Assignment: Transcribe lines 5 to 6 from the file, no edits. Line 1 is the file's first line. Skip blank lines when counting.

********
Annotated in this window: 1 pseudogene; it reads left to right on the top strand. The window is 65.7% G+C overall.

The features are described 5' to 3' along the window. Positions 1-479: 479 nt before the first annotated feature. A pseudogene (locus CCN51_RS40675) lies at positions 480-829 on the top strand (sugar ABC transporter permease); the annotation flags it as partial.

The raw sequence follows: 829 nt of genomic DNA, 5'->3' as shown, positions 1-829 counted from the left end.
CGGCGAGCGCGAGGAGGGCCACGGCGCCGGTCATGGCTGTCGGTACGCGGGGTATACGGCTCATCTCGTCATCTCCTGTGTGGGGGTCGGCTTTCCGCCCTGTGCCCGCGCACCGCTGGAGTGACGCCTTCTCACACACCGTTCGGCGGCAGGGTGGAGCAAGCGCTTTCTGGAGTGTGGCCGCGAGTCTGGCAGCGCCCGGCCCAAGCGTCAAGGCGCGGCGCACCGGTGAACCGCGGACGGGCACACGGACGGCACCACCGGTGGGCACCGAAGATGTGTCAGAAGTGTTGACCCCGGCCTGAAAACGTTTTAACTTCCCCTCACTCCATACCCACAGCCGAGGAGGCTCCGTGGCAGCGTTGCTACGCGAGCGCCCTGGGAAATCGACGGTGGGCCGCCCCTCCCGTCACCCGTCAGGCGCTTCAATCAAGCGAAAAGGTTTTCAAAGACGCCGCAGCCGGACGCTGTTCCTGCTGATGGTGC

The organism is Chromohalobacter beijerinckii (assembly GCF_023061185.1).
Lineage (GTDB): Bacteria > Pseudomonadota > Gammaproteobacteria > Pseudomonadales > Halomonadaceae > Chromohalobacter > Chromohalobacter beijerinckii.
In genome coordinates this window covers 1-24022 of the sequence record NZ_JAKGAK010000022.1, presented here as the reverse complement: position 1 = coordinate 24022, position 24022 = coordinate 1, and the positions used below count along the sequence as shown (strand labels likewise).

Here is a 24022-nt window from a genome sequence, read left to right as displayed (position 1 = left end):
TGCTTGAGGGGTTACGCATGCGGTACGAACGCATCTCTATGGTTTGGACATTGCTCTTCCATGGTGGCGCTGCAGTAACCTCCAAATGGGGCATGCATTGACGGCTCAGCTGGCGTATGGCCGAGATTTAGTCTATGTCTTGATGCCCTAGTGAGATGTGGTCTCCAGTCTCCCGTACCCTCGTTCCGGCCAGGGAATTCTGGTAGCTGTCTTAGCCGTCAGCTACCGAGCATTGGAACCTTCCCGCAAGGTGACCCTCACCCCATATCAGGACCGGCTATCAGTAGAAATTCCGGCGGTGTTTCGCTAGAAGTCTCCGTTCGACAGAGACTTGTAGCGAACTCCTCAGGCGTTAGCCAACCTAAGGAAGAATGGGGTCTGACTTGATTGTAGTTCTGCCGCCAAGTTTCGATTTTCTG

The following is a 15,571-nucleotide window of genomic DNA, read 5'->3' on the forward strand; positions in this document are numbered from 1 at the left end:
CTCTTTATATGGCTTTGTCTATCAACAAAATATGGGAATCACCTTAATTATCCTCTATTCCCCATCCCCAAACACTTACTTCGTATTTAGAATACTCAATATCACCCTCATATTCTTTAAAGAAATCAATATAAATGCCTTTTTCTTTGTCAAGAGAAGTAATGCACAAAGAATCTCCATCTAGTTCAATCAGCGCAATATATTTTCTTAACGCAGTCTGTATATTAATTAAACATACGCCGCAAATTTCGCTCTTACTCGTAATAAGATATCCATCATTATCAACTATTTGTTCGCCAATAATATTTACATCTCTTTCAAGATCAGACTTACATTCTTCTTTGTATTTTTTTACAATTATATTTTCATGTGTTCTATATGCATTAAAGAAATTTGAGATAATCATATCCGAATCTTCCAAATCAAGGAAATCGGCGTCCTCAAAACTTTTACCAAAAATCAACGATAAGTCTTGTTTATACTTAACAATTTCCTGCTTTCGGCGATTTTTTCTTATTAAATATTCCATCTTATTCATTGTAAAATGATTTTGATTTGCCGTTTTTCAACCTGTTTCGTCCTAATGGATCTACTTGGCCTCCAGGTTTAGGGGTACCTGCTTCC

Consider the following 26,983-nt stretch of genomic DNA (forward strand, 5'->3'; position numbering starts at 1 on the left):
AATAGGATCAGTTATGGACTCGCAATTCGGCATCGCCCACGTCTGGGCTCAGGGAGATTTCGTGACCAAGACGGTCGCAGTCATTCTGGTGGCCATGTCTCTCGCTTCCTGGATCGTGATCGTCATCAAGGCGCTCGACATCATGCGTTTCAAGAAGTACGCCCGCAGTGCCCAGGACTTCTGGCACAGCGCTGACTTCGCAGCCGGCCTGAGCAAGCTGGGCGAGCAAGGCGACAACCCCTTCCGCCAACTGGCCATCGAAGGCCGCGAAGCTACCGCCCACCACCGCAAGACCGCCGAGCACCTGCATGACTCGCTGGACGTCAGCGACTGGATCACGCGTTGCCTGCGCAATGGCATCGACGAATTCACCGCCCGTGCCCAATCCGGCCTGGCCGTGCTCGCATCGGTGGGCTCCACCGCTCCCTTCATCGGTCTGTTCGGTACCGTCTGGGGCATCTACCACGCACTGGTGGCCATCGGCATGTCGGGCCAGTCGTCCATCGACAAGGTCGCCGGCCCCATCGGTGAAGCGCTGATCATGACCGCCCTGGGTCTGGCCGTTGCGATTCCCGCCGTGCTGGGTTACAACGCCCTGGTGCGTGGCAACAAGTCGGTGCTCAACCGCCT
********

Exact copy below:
The organism is Chromohalobacter beijerinckii (assembly GCF_023061185.1).
Lineage (GTDB): Bacteria > Pseudomonadota > Gammaproteobacteria > Pseudomonadales > Halomonadaceae > Chromohalobacter > Chromohalobacter beijerinckii.